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Pink or Blue - who decides colors for girls and boys, culture or nature?
Posted: 22 August 2007 09:22 AM   [ Ignore ]   [ # 23 ]
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nameless - 22 August 2007 12:34 PM
hulitoons - 22 August 2007 11:35 AM

I think guys in some pastels look really sexy, including shades of lavender.  Pink I do have a problem with only because it’s a cultural ‘thing’ I suppose. 

I can tell you there are probably a LOT of guys who walk around wearing pink briefs though, not because they purchased them that way, but because they did their own laundry.

*Puts on pink clothes*

*gets out his pastel black outfit*

This should keep people guessing. . .

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Posted: 22 August 2007 09:24 AM   [ Ignore ]   [ # 24 ]
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Oh, and back on topic (hehe). I don’t see anything about this study that ties the pink or blue preference in as biological. Gender-oriented, yes, but not biological. Since girls are typically surrounded by Pink from when they are babies, and boys are surrounded with blue, I would be far more likely to say that the studyshows that we become most comfortable with colors that we are surrounded by at a young age. This makes perfect sense to me too since sounds, scents and even tastes from childhood can be very comforting and we tend to like them into adulthood.

I have an issue with them saying it’s biological when there is clearly no evidence to support this.

Maybe if they put male and female cells in pink or blue petri dishes and saw which ones did better?

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Posted: 22 August 2007 09:42 AM   [ Ignore ]   [ # 25 ]
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I remember reading a while back (damned if I can remember where, though), but about 100 years ago, parents would put the boys in pink and girls in blue.  I believe the pink was more of a salmon colour rather than the baby pastel colour we know these days.  And I think it was something to do with the fact that pink being a light version of red, it was viewed as a masculine, warm colour, while blue was a cool, feminine colour.  I can’t remember if I read why the colours had been swapped over, or when. 

I guess I should do some research before I have to ban myself. wink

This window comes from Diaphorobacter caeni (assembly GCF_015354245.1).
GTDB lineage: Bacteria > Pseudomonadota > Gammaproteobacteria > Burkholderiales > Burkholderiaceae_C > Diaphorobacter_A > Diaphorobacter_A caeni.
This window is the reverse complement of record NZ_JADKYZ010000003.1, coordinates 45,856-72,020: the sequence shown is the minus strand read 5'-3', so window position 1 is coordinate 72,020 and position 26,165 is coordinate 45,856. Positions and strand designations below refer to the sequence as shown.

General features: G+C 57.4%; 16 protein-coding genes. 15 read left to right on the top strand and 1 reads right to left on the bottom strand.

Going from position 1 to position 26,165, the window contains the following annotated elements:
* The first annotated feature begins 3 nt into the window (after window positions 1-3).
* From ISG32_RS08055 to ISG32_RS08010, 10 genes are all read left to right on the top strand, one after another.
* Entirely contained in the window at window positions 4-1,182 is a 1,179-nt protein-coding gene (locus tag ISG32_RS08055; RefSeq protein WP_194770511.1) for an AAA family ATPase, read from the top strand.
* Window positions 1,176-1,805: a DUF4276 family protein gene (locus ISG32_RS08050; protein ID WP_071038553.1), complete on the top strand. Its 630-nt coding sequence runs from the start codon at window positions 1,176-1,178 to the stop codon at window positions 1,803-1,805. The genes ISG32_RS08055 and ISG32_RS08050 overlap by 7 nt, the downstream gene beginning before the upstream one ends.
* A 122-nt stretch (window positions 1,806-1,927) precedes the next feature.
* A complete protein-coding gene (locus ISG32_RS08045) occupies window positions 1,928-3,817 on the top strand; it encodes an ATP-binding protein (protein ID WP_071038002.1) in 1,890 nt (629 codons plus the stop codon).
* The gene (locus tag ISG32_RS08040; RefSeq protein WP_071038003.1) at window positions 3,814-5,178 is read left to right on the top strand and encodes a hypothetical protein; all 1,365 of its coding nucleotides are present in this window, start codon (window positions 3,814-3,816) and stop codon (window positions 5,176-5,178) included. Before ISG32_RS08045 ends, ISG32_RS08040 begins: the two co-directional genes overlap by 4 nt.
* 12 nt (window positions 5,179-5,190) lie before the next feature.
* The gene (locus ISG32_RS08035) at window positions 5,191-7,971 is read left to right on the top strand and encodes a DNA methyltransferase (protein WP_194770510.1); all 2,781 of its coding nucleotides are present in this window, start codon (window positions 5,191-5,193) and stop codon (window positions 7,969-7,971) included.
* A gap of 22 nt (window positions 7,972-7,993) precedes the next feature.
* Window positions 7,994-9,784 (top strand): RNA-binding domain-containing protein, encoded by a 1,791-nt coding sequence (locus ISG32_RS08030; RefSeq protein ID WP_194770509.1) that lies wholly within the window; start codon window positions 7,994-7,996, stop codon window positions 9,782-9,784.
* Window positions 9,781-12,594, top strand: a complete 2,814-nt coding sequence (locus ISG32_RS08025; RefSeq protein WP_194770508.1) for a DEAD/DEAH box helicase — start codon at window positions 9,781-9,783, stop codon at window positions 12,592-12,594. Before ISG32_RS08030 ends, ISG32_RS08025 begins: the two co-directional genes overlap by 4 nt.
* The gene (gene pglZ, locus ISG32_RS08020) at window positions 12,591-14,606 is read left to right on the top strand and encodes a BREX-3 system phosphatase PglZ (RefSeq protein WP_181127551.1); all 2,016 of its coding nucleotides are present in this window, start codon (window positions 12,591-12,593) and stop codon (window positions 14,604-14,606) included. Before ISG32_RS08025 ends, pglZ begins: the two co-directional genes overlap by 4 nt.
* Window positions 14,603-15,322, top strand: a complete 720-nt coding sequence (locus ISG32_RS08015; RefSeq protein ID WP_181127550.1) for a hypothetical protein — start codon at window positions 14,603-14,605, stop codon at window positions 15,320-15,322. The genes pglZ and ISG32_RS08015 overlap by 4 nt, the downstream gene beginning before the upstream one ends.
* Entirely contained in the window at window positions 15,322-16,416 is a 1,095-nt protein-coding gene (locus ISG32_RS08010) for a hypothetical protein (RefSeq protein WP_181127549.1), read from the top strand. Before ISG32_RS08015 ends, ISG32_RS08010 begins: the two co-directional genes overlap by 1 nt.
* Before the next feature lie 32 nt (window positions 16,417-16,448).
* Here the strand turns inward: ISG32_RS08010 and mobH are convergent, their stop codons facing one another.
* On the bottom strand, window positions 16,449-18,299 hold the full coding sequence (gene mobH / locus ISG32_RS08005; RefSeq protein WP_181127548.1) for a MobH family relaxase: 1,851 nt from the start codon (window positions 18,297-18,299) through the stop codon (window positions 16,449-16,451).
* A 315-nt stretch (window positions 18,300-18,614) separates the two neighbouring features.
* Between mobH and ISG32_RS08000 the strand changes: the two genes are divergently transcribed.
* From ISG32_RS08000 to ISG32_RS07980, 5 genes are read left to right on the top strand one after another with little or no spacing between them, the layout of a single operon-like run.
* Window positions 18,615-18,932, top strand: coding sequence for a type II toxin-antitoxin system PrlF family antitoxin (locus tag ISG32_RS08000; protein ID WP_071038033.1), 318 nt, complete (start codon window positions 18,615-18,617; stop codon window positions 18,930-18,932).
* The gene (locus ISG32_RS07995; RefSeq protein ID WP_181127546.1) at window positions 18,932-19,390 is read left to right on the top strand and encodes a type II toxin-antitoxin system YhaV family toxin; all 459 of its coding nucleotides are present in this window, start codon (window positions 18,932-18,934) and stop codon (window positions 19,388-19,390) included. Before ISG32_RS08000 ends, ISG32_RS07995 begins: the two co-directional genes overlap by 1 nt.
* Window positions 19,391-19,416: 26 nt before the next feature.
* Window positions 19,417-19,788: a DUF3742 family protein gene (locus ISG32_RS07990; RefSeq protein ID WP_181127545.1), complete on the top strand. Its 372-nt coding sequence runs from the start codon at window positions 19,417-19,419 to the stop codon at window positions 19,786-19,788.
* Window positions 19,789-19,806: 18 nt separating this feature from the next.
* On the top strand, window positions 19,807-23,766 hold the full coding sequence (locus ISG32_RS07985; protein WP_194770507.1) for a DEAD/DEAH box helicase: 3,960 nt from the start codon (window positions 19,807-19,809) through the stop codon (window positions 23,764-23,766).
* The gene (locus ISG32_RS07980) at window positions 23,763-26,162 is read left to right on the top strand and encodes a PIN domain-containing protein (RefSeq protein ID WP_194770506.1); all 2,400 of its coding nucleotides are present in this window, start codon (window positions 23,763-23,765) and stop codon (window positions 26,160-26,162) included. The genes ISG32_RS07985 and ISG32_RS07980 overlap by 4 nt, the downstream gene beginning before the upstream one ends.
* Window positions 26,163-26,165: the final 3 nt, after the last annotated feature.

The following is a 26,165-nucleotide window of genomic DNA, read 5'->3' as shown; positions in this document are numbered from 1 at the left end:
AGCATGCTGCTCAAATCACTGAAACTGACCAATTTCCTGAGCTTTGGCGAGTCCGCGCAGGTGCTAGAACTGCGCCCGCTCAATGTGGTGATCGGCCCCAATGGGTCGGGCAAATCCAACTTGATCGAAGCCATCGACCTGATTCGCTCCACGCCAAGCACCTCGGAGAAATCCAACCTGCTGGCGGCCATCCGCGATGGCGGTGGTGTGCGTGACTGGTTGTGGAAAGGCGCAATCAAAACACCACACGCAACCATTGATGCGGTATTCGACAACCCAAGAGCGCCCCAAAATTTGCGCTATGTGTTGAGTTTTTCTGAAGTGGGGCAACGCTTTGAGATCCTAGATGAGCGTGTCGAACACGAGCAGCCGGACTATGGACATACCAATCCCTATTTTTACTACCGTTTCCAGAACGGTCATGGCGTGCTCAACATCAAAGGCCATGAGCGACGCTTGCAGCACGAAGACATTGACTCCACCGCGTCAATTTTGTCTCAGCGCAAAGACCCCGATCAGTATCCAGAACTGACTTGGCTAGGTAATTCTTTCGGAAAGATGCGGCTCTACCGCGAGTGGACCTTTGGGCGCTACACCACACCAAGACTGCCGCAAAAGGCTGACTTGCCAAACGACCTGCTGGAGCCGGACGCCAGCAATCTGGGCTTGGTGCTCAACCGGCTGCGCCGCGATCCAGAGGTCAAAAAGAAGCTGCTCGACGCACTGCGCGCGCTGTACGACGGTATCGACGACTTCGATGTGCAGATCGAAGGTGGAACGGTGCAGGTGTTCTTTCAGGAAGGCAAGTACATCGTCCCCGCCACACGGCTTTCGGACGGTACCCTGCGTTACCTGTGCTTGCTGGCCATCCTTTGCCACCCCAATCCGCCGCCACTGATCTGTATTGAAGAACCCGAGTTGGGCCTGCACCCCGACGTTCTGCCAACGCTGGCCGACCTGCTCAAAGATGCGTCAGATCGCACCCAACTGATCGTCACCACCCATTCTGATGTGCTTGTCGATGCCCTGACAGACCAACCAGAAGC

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Posted: 22 August 2007 09:43 AM   [ Ignore ]   [ # 26 ]
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I bet most girls hate to go into a public toilet, and to see pink everywhere.

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Posted: 22 August 2007 09:51 AM   [ Ignore ]   [ # 27 ]
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Ah, so you don’t have to worry about my mad ramble above, here’s a link to someone else’s ramble on the subject! smile

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Posted: 22 August 2007 09:58 AM   [ Ignore ]   [ # 28 ]
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Fixed yer link.
wink

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Posted: 22 August 2007 10:00 AM   [ Ignore ]   [ # 29 ]
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Thanks. red face

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Posted: 22 August 2007 10:12 AM   [ Ignore ]   [ # 30 ]
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I think this statement confessess the suggestion of biology.  Human curiousity will take the research forward I’m sure

That suggests a biological, rather than cultural, explanation for the phenomenon, she notes, although unanswered by the study is the question of whether these tendencies are acquired or innate.

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Posted: 22 August 2007 10:15 AM   [ Ignore ]   [ # 31 ]
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Want to add this as well: 

While males prefer NOT to wear red, they are also attracted to ‘red’ on female lips (that does not mean they will kiss lipsticked lips, only that the color draws men to ‘look’)

Fuzzy, pink sweaters on females draws the same sort of reaction.

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Posted: 22 August 2007 10:59 AM   [ Ignore ]   [ # 32 ]
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hulitoons - 22 August 2007 02:15 PM

Fuzzy, pink sweaters on females draws the same sort of reaction.

I’m not sure I buy the fact that the sweaters are pink that causes them to look. It’s probably more what the sweaters reveal if you kwim. wink

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Posted: 22 August 2007 12:37 PM   [ Ignore ]   [ # 33 ]
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I know in the wide area around my city, there are big differences in the colours of signs (on the door or in the front lawn) to announce a birth. I met people who thought pink was to announce a boy, blue for a girl. Others say it’s blue for boys and pink for girls. And I’ve even known of someone who preferred pink for both genders.
In shops these days, it’s mostly blue for boys and pink for girls. Probably because the connotation with stereotypical homosexual behavior.
So I believe the distinction between colours is mostly cultural. The question remains of who or what started it.

And about seeing colours, the receptor that allows us to see red is actually an evolution(*) in some primates, after mammals lost the ability long ago.
I think it might have also been used to better see blood flowing under bare skin (i.e. not covered in fur)

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(*) trichromatic color vision, see wiki for more about color vision:
http://en.wikipedia.org/wiki/Color_v
http://en.wikipedia.org/wiki/Trichromatic_color_vision

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